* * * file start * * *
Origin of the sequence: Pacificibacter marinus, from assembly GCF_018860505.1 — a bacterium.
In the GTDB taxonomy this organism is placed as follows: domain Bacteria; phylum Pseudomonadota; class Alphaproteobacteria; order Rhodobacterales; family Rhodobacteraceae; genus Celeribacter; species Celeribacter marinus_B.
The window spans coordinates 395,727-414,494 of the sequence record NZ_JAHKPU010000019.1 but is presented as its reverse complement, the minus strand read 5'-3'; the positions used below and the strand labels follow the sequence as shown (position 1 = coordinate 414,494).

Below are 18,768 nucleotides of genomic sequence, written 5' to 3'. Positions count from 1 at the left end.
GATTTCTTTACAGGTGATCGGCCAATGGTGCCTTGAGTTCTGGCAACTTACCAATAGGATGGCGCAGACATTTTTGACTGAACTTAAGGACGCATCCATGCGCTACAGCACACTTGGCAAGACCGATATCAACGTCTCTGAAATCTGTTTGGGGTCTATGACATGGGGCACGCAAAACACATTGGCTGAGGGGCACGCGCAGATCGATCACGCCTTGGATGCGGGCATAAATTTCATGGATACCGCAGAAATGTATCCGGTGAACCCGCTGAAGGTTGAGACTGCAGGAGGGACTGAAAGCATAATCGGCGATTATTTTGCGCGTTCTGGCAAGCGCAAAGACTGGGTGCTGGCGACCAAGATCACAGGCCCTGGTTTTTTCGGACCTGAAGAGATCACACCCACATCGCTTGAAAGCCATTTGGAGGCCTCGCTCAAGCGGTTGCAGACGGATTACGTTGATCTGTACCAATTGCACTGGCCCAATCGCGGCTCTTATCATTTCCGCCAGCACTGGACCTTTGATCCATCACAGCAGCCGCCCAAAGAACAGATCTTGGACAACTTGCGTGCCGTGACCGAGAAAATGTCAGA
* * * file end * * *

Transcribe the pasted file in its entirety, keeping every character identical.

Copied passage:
Origin of the sequence: Pacificibacter marinus, from assembly GCF_018860505.1 — a bacterium.
In the GTDB taxonomy this organism is placed as follows: domain Bacteria; phylum Pseudomonadota; class Alphaproteobacteria; order Rhodobacterales; family Rhodobacteraceae; genus Celeribacter; species Celeribacter marinus_B.
The window spans coordinates 395,727-414,494 of the sequence record NZ_JAHKPU010000019.1 but is presented as its reverse complement, the minus strand read 5'-3'; the positions used below and the strand labels follow the sequence as shown (position 1 = coordinate 414,494).

Below are 18,768 nucleotides of genomic sequence, written 5' to 3'. Positions count from 1 at the left end.
GATTTCTTTACAGGTGATCGGCCAATGGTGCCTTGAGTTCTGGCAACTTACCAATAGGATGGCGCAGACATTTTTGACTGAACTTAAGGACGCATCCATGCGCTACAGCACACTTGGCAAGACCGATATCAACGTCTCTGAAATCTGTTTGGGGTCTATGACATGGGGCACGCAAAACACATTGGCTGAGGGGCACGCGCAGATCGATCACGCCTTGGATGCGGGCATAAATTTCATGGATACCGCAGAAATGTATCCGGTGAACCCGCTGAAGGTTGAGACTGCAGGAGGGACTGAAAGCATAATCGGCGATTATTTTGCGCGTTCTGGCAAGCGCAAAGACTGGGTGCTGGCGACCAAGATCACAGGCCCTGGTTTTTTCGGACCTGAAGAGATCACACCCACATCGCTTGAAAGCCATTTGGAGGCCTCGCTCAAGCGGTTGCAGACGGATTACGTTGATCTGTACCAATTGCACTGGCCCAATCGCGGCTCTTATCATTTCCGCCAGCACTGGACCTTTGATCCATCACAGCAGCCGCCCAAAGAACAGATCTTGGACAACTTGCGTGCCGTGACCGAGAAAATGTCAGA